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Darwin in public and private

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A free public lecture at Madingley Hall by Dr Alison Pearn.

More than 130 years after his death, Charles Darwin’s name is still everywhere – in the media, in movies, in the lyrics of rock songs. He is one of a tiny number of scientists who has become more a brand than a person. So what more could possibly be said about the author of On the Origin of Species? As one of the editors of the 15,000 or so letters Darwin exchanged with many hundreds of correspondents all round the world, Alison Pearn argues that putting the public Darwin back into his personal context makes both the man and his ideas come alive in fascinating new ways for modern audiences.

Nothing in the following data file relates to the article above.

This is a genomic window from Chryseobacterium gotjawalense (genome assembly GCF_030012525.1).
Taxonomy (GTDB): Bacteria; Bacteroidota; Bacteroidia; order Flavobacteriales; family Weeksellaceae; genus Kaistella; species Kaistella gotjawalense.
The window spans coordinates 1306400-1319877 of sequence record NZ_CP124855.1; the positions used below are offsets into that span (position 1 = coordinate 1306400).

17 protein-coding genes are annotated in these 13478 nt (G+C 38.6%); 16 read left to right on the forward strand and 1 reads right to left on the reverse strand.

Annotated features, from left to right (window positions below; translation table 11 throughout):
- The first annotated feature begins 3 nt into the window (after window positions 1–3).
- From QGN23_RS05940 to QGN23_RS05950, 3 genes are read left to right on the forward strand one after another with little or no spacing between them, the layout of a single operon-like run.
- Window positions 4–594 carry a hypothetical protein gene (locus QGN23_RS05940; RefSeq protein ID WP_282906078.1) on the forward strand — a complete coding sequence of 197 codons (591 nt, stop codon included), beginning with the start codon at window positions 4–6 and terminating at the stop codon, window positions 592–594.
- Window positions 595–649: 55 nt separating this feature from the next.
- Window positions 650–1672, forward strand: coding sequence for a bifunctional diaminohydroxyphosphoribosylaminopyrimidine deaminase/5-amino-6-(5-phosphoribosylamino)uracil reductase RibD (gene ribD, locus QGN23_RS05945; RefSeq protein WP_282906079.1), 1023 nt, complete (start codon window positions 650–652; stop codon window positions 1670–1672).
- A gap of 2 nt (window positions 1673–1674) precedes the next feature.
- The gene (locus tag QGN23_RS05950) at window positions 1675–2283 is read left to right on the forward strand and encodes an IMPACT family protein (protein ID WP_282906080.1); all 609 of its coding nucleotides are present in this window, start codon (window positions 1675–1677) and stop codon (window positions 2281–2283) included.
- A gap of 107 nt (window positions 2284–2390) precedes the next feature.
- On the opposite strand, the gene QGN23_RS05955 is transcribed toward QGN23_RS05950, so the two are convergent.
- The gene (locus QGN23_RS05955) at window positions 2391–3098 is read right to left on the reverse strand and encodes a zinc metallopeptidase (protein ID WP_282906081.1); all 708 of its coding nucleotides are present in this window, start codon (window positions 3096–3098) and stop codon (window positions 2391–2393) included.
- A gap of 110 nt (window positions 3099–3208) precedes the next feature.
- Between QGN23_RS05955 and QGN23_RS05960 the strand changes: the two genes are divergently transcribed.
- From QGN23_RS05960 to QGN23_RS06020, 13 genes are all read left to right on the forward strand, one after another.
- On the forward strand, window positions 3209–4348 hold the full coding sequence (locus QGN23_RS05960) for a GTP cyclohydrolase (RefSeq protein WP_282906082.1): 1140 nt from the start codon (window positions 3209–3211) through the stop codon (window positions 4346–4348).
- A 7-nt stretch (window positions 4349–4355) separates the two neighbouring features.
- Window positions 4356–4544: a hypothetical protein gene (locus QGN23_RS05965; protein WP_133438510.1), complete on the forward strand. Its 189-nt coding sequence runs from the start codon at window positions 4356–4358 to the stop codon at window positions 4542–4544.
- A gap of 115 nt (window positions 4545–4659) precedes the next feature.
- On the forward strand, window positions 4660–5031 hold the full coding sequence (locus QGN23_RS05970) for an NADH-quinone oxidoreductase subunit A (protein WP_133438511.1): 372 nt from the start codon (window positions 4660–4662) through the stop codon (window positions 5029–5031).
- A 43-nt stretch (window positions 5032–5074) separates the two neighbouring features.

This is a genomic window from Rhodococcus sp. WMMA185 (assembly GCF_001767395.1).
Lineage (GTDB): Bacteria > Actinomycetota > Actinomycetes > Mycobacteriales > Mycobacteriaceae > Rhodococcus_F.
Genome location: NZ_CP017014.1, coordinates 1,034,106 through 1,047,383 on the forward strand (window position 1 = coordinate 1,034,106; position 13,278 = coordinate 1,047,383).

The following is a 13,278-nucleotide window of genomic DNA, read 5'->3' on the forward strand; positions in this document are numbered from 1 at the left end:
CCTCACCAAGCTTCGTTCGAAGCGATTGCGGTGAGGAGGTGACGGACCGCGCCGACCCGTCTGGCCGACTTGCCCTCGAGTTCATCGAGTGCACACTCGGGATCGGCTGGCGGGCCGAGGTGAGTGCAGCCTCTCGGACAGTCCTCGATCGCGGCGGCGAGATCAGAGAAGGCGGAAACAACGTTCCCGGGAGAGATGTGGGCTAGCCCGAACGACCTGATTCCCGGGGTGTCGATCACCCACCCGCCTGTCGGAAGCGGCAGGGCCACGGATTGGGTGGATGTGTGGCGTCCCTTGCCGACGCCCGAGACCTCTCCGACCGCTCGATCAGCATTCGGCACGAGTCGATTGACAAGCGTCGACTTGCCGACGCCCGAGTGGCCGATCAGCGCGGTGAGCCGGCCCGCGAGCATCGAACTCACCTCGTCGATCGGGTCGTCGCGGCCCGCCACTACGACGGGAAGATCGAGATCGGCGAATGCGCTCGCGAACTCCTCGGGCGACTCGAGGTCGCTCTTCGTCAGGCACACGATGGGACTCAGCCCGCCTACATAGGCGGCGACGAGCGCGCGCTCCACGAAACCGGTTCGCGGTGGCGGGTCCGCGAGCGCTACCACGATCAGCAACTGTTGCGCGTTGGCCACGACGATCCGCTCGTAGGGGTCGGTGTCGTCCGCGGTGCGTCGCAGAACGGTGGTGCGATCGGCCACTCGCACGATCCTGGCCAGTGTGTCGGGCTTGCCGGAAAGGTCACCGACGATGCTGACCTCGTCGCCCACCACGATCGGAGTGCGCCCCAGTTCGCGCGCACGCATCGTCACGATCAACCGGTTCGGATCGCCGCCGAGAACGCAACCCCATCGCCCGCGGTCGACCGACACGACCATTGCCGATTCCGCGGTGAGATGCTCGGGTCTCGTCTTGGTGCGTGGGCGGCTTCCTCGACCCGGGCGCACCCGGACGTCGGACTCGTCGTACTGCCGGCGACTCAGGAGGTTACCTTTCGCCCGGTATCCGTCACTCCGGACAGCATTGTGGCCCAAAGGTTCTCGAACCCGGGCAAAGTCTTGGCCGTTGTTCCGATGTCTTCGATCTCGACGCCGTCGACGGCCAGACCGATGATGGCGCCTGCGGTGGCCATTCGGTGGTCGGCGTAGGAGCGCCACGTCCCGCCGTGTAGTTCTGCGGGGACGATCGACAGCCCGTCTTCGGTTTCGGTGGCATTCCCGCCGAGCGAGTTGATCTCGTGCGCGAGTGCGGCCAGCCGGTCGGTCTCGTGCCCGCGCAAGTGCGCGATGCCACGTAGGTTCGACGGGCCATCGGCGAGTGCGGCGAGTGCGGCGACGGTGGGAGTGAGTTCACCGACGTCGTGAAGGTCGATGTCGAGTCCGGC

Alison joined the Darwin Correspondence Project in 1996. Her background is in history, with a BA from Oxford, and a PhD from Cambridge. She curated the University Library’s Darwin Bicentenary exhibition, and edited a companion book, A Voyage Round the World: Charles Darwin and the Beagle Collections of the University of Cambridge (CUP 2009). She is responsible for the day-to-day management of all aspects of the Darwin Project, including its outreach programme, gives both academic and popular lectures on its work, and has appeared on radio programmes such as BBC Radio 4’s In our Time, and Woman’s Hour.

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